Faithful followers of Jesus continued to make God’s name known after Jesus’ death and resurrection. (See the box  “Did the First Christians Use God’s Name?”) At Pentecost 33 C.E., the very day the Christian congregation was formed, the apostle Peter, quoting from a prophecy of Joel, said to a  multitude of Jews and proselytes: “Everyone who calls on the name of Jehovah will be saved.” (Acts 2:21; Joel 2:32) Early Christians helped people from many nations to come to know Jehovah by name. Thus, in a meeting of the apostles and older men in Jerusalem, the disciple James said: “God . . . turned his attention to the nations to take out of them a people for his name.”Acts 15:14.

Nevertheless, the enemy of God’s name did not give up. Once the apostles were dead, Satan wasted no time in sowing apostasy. (Matthew 13:38, 39; 2 Peter 2:1) For example, the nominal Christian writer Justin Martyr was born about the time John, the last of the apostles, died. Yet, Justin repeatedly insisted in his writings that the Provider of all things is “a God who is called by no proper name.”

When apostate Christians made copies of the Christian Greek Scriptures, they evidently  took Jehovah’s personal name out of the text and substituted Kyʹri·os, the Greek word for “Lord.” The Hebrew Scriptures did not fare any better. No longer reading God’s name aloud, apostate Jewish scribes replaced the divine name in their Scriptures with ʼAdho·naiʹ more than 130 times. The influential translation of the Bible into Latin that was completed by Jerome in 405 C.E. and that came to be called the Vulgate similarly omitted the personal name of God.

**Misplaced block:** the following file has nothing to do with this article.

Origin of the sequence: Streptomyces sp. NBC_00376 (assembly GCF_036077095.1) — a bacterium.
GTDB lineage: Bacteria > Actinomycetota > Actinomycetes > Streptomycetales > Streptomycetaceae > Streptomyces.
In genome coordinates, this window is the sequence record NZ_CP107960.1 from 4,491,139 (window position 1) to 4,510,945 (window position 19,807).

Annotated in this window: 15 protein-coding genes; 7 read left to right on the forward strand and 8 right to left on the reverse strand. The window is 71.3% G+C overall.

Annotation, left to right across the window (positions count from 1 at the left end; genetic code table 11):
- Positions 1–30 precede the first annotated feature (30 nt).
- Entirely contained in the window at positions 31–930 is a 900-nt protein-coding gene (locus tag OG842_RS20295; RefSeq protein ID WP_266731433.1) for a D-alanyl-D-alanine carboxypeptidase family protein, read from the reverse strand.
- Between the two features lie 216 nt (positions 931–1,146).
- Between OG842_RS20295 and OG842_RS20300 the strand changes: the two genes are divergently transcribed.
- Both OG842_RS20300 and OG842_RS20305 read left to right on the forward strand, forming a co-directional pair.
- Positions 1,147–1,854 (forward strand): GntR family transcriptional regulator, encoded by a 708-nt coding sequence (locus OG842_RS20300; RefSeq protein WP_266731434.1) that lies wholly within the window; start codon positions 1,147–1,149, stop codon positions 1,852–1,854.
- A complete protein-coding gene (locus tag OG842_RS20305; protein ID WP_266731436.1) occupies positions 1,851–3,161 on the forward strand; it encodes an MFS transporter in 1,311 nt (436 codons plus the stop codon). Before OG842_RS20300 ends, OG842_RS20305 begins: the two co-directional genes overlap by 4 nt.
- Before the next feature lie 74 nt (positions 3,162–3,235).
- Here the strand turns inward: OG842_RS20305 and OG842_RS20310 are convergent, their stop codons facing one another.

Modern Attempts to Efface God’s Name

Churches have suppressed God’s name in the Bible because of Jewish tradition or even for the sake of profit

Today, scholars are aware that Jehovah’s personal name appears some 7,000 times in the Bible. Thus, some widely used translations, such as the Catholic Jerusalem Bible, the Catholic La Biblia Latinoamérica in Spanish, and the popular Reina-Valera version, also in Spanish, freely use God’s personal name. Some translations render God’s name “Yahweh.”